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The future of smart cards is uncertain, however, the technology is here to stay. Companies have many obstacles to overcome to make the technology a feasible option to be implemented. Privacy issues and will persist, although cost for RFID systems will decrease. In order for RFID to be successful, companies must work with privacy advocate groups to develop a fair way to implement RFID without alienating their customers.
Technology will continue to develop for RFID and many new applications will be realized. Automation will be a side-effect of combo cards development, in the supply chain and in everyday activities. Contactless payment methods are already available, as well as automatic keycards to open doors. RFID tags installed in cars with readers on the roads and freeways will alert the authority if you are breaking the law. Supermarkets will eventually be able to realize their shopping cart checkout system once prices fall to a more affordable price. Fresh foods, metals and liquids will all be contactless cardscompatible in the near future. If privacy issues are not watched closely, people will become tagged and there will always be someone watching and analyzing every person’s decisions.
Privacy issues are the number one pitfall for RFID CARD and retailers. As long as the tags are only affixed to pallets and cartons then the retailers would not have any specific information on the consumer. However, when RFID tag prices fall, companies like Wal-Mart and Target plan on using RFID tags on individual products which they can trace consumer’s buying habits and other information consumer’s wish to keep private. It was privacy issues that force Benetton to cease their pilot rfid inlay system. They wanted to embed a tag in articles of clothing to stop theft, determine consumer buying habits and keep their inventory at an acceptable level. Privacy advocate groups such as the Consumers Against Supermarket Privacy Invasion (CASPIAN) fight companies using RFID to track consumer behavior. A study showed that up to 78% of America was against RFID based solely on privacy issues. It will be difficult for companies in the future to tag individual items without a public outcry without some form of protection for the public’s privacy rights.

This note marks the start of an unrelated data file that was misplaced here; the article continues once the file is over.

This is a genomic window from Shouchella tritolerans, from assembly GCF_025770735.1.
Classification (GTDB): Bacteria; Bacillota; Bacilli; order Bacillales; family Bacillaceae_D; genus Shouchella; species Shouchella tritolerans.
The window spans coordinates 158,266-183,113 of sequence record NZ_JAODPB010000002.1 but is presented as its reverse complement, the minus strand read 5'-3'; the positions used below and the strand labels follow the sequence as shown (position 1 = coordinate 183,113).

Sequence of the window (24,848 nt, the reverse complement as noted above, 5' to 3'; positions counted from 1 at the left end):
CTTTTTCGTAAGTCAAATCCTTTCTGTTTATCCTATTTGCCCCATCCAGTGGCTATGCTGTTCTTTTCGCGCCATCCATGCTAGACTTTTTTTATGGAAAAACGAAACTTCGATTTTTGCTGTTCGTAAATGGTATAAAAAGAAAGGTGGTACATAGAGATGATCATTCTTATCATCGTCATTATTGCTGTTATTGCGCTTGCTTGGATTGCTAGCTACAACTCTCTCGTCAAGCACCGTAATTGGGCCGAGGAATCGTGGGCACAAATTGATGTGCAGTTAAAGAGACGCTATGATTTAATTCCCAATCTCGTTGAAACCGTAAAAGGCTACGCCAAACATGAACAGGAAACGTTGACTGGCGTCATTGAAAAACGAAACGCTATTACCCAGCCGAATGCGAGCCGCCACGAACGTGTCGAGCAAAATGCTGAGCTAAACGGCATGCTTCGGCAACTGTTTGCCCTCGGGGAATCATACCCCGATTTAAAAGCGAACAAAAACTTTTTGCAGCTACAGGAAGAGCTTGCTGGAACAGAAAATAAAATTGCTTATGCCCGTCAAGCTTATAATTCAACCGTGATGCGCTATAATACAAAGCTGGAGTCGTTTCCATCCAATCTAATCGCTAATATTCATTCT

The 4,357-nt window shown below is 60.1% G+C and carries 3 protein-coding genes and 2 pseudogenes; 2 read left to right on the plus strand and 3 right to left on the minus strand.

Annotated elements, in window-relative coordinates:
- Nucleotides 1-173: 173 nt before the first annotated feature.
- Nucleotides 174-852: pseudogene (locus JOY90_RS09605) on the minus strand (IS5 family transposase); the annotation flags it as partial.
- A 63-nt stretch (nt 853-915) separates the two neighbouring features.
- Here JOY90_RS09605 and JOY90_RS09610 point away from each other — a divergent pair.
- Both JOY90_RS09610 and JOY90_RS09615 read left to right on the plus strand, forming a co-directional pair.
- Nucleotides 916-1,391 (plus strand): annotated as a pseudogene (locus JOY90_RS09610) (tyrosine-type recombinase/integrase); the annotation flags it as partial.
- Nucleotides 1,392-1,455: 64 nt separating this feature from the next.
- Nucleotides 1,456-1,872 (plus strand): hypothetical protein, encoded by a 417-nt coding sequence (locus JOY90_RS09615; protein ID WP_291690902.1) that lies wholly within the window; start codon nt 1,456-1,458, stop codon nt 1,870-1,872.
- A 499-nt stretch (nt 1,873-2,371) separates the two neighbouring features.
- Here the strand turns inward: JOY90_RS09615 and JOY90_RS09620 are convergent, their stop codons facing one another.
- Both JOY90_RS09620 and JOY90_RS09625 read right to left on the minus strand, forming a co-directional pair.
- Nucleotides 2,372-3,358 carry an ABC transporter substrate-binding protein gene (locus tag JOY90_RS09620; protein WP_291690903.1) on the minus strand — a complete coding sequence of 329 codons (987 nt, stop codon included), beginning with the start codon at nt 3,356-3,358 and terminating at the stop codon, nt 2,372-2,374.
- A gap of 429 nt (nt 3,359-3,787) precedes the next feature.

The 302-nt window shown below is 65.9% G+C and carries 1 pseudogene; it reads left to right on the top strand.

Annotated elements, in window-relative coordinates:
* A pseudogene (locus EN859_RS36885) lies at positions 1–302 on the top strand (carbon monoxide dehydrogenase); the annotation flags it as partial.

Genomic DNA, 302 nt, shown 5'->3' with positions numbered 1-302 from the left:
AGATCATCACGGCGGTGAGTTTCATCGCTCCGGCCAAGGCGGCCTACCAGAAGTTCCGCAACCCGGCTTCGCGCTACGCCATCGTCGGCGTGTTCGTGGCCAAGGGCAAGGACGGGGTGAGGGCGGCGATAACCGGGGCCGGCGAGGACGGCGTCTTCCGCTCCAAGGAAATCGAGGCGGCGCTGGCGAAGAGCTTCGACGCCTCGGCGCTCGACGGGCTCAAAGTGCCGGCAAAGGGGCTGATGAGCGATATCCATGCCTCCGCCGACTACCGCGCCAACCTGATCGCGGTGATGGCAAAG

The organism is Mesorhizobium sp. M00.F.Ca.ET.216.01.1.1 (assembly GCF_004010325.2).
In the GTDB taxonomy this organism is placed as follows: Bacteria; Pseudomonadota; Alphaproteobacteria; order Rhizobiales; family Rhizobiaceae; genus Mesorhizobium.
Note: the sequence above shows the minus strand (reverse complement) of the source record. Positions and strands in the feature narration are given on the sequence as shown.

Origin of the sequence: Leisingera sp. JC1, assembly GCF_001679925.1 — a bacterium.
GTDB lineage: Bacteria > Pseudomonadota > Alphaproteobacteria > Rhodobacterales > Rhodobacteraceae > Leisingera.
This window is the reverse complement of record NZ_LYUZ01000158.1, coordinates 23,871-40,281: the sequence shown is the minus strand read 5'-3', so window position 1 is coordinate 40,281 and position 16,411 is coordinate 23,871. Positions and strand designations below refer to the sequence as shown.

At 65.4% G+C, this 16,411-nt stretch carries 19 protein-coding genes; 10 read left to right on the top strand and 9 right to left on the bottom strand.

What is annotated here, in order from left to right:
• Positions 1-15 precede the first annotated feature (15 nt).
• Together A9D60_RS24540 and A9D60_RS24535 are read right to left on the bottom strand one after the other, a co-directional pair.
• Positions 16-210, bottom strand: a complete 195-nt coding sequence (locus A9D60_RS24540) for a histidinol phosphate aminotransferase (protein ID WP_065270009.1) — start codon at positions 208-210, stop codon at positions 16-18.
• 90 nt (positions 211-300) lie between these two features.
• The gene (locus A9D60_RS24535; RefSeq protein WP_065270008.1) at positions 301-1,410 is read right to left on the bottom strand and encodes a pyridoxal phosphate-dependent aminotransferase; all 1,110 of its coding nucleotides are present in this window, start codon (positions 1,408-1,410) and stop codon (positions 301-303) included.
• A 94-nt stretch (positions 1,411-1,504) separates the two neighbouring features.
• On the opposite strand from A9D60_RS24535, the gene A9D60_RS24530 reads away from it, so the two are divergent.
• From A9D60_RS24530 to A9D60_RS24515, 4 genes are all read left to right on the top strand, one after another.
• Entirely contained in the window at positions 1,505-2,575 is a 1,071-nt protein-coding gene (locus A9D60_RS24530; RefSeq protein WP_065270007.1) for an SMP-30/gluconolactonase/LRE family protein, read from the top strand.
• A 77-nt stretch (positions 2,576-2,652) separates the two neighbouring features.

Consumers have the largest disadvantage of any other entities involved with RFID technology. There are five privacy issues that consumers must try to protect themselves from: Hidden placement of tags, unique identifiers for objects worldwide, massive data aggregation, hidden readers, and individual tracking and profiling. Hidden placement of tags by companies is an easy way to get information from consumers. The consumer will feel safe buying a product with no knowledge of an combo cardsembedded in their clothing. These tags theoretically could track a person around the world if there were readers in specific locations throughout the world. Personal information may also be embedded in these tags giving information as detailed as your medical history. Prada and Swatch use embedded tags in their clothing, and Benetton did as well, but a boycott of Benetton was successful and they removed their tags. There is no law against companies embedding tags, and only California and Utah have made official requests to change the situation.
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